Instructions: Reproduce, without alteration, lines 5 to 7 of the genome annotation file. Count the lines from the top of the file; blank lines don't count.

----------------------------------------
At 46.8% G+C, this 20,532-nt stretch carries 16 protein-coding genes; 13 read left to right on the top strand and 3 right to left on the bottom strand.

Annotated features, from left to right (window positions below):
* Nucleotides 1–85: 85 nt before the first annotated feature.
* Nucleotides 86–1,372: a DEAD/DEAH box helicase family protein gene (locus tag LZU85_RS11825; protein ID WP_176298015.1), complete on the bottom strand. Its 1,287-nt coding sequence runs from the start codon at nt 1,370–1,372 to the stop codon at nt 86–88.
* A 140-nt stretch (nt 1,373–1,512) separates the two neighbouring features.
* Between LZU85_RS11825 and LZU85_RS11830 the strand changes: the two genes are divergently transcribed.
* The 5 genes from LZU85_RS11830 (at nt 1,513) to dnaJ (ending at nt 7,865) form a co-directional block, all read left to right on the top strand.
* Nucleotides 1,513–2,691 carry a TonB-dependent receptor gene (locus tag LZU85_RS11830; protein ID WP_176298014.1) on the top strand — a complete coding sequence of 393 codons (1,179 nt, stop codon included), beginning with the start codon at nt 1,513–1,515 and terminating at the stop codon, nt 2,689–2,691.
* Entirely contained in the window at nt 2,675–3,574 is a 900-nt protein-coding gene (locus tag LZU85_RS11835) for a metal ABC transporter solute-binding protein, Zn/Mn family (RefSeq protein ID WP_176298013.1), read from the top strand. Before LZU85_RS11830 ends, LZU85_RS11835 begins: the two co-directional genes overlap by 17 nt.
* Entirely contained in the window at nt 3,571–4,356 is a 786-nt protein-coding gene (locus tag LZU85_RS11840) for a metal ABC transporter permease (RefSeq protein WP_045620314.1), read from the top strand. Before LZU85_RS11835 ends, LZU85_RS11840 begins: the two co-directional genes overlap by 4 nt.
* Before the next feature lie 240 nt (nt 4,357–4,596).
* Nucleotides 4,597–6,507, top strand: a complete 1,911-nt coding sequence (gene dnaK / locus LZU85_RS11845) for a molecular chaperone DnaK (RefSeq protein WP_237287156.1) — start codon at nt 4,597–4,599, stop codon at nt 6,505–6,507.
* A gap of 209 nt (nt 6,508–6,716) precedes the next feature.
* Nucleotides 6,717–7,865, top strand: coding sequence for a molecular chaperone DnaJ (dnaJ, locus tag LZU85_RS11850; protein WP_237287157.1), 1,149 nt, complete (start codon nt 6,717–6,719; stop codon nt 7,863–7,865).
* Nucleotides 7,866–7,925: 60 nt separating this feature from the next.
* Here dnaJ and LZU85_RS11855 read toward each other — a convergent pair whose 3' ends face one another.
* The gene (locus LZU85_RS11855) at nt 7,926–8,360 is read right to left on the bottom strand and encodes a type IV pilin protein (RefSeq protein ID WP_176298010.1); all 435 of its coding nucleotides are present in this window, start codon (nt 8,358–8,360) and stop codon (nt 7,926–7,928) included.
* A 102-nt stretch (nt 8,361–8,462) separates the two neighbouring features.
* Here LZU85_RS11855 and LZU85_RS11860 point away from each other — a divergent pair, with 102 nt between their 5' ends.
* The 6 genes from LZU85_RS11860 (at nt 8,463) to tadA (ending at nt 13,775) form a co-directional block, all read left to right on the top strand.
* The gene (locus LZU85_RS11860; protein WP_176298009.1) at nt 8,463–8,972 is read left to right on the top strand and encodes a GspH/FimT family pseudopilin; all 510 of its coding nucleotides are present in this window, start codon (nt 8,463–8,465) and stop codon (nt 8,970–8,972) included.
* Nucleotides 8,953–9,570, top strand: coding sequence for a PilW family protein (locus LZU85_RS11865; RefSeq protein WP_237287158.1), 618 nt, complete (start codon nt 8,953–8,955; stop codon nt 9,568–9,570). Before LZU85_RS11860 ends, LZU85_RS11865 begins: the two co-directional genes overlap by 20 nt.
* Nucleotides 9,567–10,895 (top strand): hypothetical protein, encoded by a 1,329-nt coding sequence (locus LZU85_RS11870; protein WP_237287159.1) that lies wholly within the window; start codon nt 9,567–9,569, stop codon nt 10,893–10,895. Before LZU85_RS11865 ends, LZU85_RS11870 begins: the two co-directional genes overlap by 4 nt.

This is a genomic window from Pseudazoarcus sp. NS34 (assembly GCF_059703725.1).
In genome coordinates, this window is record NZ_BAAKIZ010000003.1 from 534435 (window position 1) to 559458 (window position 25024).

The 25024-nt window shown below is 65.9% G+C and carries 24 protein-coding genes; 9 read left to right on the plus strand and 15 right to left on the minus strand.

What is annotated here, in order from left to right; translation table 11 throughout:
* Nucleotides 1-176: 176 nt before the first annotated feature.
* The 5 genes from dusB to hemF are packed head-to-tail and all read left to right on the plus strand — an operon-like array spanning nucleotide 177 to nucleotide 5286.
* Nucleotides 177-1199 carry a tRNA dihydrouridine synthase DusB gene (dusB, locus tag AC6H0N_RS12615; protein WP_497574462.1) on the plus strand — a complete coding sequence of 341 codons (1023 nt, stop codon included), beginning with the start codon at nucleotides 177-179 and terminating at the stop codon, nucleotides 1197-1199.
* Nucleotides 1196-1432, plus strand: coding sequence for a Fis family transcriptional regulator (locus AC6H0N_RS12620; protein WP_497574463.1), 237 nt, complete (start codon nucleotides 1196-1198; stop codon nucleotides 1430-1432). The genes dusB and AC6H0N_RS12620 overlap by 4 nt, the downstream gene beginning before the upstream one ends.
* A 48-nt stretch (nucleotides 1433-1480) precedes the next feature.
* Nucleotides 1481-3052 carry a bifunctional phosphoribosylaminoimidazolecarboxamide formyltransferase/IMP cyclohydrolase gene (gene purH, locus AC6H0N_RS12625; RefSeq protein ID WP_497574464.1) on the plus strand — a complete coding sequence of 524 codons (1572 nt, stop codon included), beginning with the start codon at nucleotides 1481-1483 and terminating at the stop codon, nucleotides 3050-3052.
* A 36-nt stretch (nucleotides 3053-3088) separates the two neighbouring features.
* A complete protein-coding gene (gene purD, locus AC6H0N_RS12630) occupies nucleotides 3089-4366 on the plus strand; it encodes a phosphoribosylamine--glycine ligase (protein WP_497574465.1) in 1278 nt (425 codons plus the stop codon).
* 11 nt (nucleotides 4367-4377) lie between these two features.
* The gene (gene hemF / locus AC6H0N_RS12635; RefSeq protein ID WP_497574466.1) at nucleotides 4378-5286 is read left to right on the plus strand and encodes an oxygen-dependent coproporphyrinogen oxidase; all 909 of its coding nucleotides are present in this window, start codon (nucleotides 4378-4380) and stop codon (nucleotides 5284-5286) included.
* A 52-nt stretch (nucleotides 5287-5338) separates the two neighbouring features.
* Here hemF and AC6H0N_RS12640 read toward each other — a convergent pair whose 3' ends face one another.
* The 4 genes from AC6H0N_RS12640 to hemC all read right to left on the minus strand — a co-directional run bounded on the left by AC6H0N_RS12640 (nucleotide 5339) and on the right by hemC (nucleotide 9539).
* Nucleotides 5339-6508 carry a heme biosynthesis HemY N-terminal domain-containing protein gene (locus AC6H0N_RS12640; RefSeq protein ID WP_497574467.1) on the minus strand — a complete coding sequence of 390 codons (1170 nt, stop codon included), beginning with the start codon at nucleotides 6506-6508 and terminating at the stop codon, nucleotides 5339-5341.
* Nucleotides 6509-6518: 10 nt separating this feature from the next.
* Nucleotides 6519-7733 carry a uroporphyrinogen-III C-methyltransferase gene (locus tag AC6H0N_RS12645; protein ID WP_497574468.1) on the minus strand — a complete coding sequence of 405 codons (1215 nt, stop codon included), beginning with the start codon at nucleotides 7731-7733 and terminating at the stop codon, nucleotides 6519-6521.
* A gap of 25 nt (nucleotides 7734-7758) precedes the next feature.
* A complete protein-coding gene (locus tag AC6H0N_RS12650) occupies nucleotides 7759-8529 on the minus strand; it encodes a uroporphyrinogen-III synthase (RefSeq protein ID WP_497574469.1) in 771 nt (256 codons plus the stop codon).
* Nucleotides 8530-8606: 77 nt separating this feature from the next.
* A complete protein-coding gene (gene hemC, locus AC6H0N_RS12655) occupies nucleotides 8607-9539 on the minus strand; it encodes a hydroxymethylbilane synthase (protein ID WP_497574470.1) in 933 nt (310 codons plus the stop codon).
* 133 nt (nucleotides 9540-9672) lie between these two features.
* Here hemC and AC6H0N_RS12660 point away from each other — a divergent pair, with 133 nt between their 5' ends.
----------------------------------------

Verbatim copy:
* A 140-nt stretch (nt 1,373–1,512) separates the two neighbouring features.
* Between LZU85_RS11825 and LZU85_RS11830 the strand changes: the two genes are divergently transcribed.
* The 5 genes from LZU85_RS11830 (at nt 1,513) to dnaJ (ending at nt 7,865) form a co-directional block, all read left to right on the top strand.